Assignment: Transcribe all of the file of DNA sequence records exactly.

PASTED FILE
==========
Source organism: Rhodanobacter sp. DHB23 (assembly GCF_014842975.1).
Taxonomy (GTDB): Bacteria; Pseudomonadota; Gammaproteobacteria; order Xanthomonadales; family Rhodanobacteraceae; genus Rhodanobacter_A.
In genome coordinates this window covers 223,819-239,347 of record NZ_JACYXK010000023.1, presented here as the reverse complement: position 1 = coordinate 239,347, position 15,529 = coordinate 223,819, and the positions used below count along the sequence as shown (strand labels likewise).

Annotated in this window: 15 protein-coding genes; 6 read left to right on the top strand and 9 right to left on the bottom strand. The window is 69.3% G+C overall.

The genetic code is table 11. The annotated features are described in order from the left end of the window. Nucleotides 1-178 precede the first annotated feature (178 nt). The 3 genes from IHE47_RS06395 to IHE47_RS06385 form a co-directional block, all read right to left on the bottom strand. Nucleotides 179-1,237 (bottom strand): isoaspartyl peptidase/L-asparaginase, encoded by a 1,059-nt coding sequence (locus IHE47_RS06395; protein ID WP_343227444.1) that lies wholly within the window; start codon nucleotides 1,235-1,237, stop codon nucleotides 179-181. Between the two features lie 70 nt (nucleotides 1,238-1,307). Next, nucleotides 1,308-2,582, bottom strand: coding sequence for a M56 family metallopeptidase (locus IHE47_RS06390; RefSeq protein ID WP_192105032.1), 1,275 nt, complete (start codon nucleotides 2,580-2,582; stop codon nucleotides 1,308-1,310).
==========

Source organism: Rhodanobacter sp. DHB23 (assembly GCF_014842975.1).
Taxonomy (GTDB): Bacteria; Pseudomonadota; Gammaproteobacteria; order Xanthomonadales; family Rhodanobacteraceae; genus Rhodanobacter_A.
In genome coordinates this window covers 223,819-239,347 of record NZ_JACYXK010000023.1, presented here as the reverse complement: position 1 = coordinate 239,347, position 15,529 = coordinate 223,819, and the positions used below count along the sequence as shown (strand labels likewise).

Annotated in this window: 15 protein-coding genes; 6 read left to right on the top strand and 9 right to left on the bottom strand. The window is 69.3% G+C overall.

The genetic code is table 11. The annotated features are described in order from the left end of the window. Nucleotides 1-178 precede the first annotated feature (178 nt). The 3 genes from IHE47_RS06395 to IHE47_RS06385 form a co-directional block, all read right to left on the bottom strand. Nucleotides 179-1,237 (bottom strand): isoaspartyl peptidase/L-asparaginase, encoded by a 1,059-nt coding sequence (locus IHE47_RS06395; protein ID WP_343227444.1) that lies wholly within the window; start codon nucleotides 1,235-1,237, stop codon nucleotides 179-181. Between the two features lie 70 nt (nucleotides 1,238-1,307). Next, nucleotides 1,308-2,582, bottom strand: coding sequence for a M56 family metallopeptidase (locus IHE47_RS06390; RefSeq protein ID WP_192105032.1), 1,275 nt, complete (start codon nucleotides 2,580-2,582; stop codon nucleotides 1,308-1,310).